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Prince Fielder is raking and that's a very good thing

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Everyone was certainly hoping Prince Fielder would be back and healthy after last year's neck surgery. But even then, what did that mean? After all, in 2013 with the Detroit Tigers, he hit .279 with career-lows of 25 home runs and a .457 slugging percentage? That was good, but certainly not great, and certainly not vintage Prince. In fact, he appeared to be a slugger in decline, as fastballs were beating him. From 2010 to 2012, he hit .322 and slugged .561 against fastballs. In 2013, those numbers dipped to a .272 average and .439 slugging.

So what were we hoping for?

Not this. The Texas Rangers designated hitter -- he's started just one game at first base this month -- just recorded his fourth straight three-hit game in a 4-3 win over the Indians on Tuesday, the seventh in a row for Texas. Fielder is now hitting .371/.422/.597 and became just the 11th player since 2000 to record four straight three-hit games (no player has had five in a row since George Brett in 1976). He leads the major leagues in batting average and tops the American League in hits and RBIs. His May has been absolute destruction on opposing pitchers, hitting .402 with nine home runs and 28 RBIs.

How is he doing this? For starters, he's hitting the fastball again. Fielder is hitting .365 against fastballs. But he's also hitting offspeed stuff, with a .368 average and eight of his 10 home runs. Fielder has always been a patient hitter, drawing 100-plus walks and he even finished with more walks than strikeouts in his injury-shortened 2014. But it's a little different Fielder this season, as he has just 12 walks and 24 strikeouts and his pitches per plate appearance has dropped from a career average of 3.77 entering the season to 3.46. It seems like he's being a little more aggressive earlier in the count.

Indeed, his three-run home run off Danny Salazar on Tuesday came off a first-pitch slider. Check the counts on his other home runs:

0-1 changeup (Shaun Marcum)

0-0 fastball (Branden Pinder)

0-0 slider (Michael Pineda)

1-0 slider (Chasen Shreve)

0-0 slider (Bruce Chen)

1-2 curveball (Yordano Ventura)

0-0 slider (Franklin Morales)

1-0 cutter (Scott Kazmir)

1-0 changeup (Daniel Hudson)

That's five of his 10 home runs on the first pitch. In 2013, only five of his 25 home runs came on the first pitch.

So far, he's shown great plate coverage, as you can see here:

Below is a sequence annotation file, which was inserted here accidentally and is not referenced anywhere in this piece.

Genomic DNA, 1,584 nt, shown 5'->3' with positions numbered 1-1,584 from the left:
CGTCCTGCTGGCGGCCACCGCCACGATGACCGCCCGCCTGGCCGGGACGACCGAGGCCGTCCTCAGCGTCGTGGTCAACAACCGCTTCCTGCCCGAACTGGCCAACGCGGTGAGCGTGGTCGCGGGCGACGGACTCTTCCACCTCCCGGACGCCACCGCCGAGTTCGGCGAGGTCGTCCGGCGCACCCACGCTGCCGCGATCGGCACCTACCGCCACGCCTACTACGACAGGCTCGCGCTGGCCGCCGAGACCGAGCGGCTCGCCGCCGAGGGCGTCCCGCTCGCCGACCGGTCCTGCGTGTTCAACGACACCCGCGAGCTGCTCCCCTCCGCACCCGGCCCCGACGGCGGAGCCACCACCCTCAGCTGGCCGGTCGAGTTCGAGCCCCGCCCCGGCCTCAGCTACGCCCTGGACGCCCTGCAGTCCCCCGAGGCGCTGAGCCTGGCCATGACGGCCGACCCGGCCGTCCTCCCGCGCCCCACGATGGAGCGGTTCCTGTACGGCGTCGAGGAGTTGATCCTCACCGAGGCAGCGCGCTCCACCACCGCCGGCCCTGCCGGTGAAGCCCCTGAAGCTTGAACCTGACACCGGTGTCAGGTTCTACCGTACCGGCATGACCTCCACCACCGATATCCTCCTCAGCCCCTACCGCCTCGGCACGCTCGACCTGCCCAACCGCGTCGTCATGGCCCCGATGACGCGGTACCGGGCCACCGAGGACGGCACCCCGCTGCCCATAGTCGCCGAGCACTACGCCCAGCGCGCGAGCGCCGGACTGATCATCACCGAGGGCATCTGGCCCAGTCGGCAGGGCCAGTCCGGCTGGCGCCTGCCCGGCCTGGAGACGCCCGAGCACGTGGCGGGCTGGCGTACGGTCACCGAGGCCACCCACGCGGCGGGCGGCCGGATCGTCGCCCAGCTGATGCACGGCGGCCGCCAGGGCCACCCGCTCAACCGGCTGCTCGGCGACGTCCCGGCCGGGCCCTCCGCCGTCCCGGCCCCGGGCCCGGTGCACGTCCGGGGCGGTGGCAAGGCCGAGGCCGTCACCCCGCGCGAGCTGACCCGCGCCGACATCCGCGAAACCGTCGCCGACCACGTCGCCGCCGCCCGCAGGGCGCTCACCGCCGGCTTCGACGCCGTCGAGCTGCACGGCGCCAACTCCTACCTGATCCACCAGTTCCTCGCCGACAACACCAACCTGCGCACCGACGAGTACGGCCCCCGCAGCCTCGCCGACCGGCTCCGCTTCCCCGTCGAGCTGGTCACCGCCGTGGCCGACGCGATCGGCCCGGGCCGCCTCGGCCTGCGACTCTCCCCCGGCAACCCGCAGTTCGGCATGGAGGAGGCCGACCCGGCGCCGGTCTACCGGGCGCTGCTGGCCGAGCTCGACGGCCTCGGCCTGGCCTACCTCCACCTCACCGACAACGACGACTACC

You can try to bust him up and in or maybe getting him with breaking stuff at the knees, but he's been hitting the outside pitch. That's also a change from vintage Prince. From 2010 to 2013, he hit .285/.446/.554 on pitches on the inner third of the plate (or inside) and .230/.373/.373 on the outer third. In 2015, he's hitting .329/.370/.459 on the outer third. He's still a pull hitter when it comes to power -- all of his home runs have gone to center field or right field -- but nine of his 12 doubles have gone to left field or left-center.

Maybe it's an older, wiser -- and healthier -- Fielder. We'll see how he adjusts as pitchers presumably start trying to pound him inside more often.

And the Rangers, with Mitch Moreland's eighth-inning home run off Nick Hagadone providing the winning run, are suddenly 23-23 after an 8-16 start that had them looking like perhaps one of the worst teams in baseball. The middle of the offense is clicking, with Shin-Soo Choo and Adrian Beltre both having good Mays as well after bad Aprils -- Choo is hitting .299/.356/.570 and Beltre .308/.330/.481. Moreland missed a couple weeks but is now hitting .306 with five home runs, four of those in May.

This is finally looking like the lineup that general manager Jon Daniels envisioned a year ago. Can the Rangers hang around? I have my doubts. Minus Yu Darvish, the rotation lacks an ace. No. 2 starter Derek Holland is still out with a shoulder problem. It's hard to overcome missing your top two guys, even if Nick Martinez (4-0, 1.96 ERA) and veteran retread Wandy Rodriguez (2-2, 3.60 ERA) have been decent so far in their place. Shawn Tolleson has taken over as closer and has been good, with 30 strikeouts and just two unintentional walks, but the rest of the pen has been inconsistent. The lineup still has some holes at second and shortstop, where Elvis Andrus remains in his two-year funk.

We have a long time yet to evaluate the Rangers. For now, I'm just happy that Fielder is once again doing fun things.